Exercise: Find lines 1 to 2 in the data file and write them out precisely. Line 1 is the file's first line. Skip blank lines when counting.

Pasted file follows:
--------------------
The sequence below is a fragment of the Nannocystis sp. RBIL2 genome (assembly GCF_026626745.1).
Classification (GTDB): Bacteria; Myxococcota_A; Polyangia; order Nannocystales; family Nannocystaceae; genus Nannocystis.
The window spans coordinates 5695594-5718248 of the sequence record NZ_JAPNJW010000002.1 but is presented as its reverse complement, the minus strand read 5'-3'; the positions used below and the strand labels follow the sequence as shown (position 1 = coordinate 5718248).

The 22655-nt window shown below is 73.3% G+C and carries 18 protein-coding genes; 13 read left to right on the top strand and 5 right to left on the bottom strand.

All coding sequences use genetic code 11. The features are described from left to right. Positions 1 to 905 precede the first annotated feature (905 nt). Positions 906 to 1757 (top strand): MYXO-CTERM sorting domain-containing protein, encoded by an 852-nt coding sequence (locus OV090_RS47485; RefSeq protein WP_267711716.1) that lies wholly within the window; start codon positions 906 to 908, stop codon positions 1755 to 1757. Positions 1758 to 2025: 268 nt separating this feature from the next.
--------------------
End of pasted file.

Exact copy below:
The sequence below is a fragment of the Nannocystis sp. RBIL2 genome (assembly GCF_026626745.1).
Classification (GTDB): Bacteria; Myxococcota_A; Polyangia; order Nannocystales; family Nannocystaceae; genus Nannocystis.